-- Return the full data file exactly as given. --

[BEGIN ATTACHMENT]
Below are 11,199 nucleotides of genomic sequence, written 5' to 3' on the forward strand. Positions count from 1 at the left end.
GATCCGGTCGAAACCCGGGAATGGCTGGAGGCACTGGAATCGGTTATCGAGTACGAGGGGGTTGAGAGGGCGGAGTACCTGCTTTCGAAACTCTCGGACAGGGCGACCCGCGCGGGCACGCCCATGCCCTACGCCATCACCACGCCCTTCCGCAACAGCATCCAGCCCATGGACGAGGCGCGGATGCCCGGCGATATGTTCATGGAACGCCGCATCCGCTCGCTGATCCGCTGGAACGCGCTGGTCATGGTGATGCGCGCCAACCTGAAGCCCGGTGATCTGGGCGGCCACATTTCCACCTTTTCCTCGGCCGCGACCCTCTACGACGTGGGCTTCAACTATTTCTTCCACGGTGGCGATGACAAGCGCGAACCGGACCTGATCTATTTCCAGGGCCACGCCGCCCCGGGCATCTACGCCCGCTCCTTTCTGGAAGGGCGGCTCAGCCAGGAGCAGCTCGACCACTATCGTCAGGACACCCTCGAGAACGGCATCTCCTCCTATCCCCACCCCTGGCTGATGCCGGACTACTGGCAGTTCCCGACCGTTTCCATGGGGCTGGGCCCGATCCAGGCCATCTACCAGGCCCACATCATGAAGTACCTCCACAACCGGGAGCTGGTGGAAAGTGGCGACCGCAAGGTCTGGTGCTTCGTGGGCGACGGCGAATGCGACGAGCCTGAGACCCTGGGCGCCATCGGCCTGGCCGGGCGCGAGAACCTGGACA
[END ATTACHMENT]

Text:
Below are 11,199 nucleotides of genomic sequence, written 5' to 3' on the forward strand. Positions count from 1 at the left end.
GATCCGGTCGAAACCCGGGAATGGCTGGAGGCACTGGAATCGGTTATCGAGTACGAGGGGGTTGAGAGGGCGGAGTACCTGCTTTCGAAACTCTCGGACAGGGCGACCCGCGCGGGCACGCCCATGCCCTACGCCATCACCACGCCCTTCCGCAACAGCATCCAGCCCATGGACGAGGCGCGGATGCCCGGCGATATGTTCATGGAACGCCGCATCCGCTCGCTGATCCGCTGGAACGCGCTGGTCATGGTGATGCGCGCCAACCTGAAGCCCGGTGATCTGGGCGGCCACATTTCCACCTTTTCCTCGGCCGCGACCCTCTACGACGTGGGCTTCAACTATTTCTTCCACGGTGGCGATGACAAGCGCGAACCGGACCTGATCTATTTCCAGGGCCACGCCGCCCCGGGCATCTACGCCCGCTCCTTTCTGGAAGGGCGGCTCAGCCAGGAGCAGCTCGACCACTATCGTCAGGACACCCTCGAGAACGGCATCTCCTCCTATCCCCACCCCTGGCTGATGCCGGACTACTGGCAGTTCCCGACCGTTTCCATGGGGCTGGGCCCGATCCAGGCCATCTACCAGGCCCACATCATGAAGTACCTCCACAACCGGGAGCTGGTGGAAAGTGGCGACCGCAAGGTCTGGTGCTTCGTGGGCGACGGCGAATGCGACGAGCCTGAGACCCTGGGCGCCATCGGCCTGGCCGGGCGCGAGAACCTGGACA